Abandoned as a child, brooding and haunted as an adult, Simon Vegas, “the Mexican Flyboy,” toils for years to repair a time machine that fell into his hands in Vietnam. With the help of his friend, eccentric Hephaestus Segundo, Simon uses the device to fly through time. Wherever acts of human cruelty take place, in the past or in the present, the machine lets him lift the suffering away and deliver them to a utopian afterlife. Blending magical realism, science fiction, history, and comic-book fantasy, The Mexican Flyboy swoops readers from the jungles of Southeast Asia to the vineyards of Northern California, from Ethel Rosenberg’s execution to Joan of Arc’s pyre, in a tale of justice, trauma, regret, and redemption.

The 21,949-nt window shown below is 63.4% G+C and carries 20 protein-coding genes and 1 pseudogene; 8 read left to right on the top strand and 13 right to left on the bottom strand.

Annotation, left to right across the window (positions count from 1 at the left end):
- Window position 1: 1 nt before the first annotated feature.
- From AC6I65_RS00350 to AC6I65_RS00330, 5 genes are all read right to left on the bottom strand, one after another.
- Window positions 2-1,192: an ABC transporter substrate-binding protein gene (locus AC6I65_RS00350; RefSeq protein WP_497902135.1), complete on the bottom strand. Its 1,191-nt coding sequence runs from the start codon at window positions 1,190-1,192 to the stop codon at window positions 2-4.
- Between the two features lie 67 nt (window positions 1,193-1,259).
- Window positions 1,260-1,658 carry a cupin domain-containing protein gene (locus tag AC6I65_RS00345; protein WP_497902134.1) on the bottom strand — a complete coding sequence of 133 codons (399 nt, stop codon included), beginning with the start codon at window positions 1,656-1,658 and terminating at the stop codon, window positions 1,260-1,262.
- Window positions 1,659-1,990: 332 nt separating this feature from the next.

The dead pass through the narrative in a parade at once heartbreaking and hopeful, among them Vincent van Gogh and Malcolm X, Ernest Hemingway and Amadou Diallo. But the living—Simon’s pregnant wife, Elena, his old friend Ezekiel Stein, prisoner Lenny Hudson—all throw doubt onto Simon’s story. Is Simon truly a “magus,” transporting martyrs to a shared community in paradise? Or is he just a man broken by loss, guilt, and the trauma of war, hopelessly lost in an illusion of his own making?
Crossing genres and blending comedy with tragedy, Alfredo Véa imagines a world where we can rewrite our pasts and heal the wounds inflicted by history. Inviting comparisons to the work of James Joyce and Jorge Luis Borges, Junot Díaz and Michael Chabon, this powerful book is like nothing else you have ever read.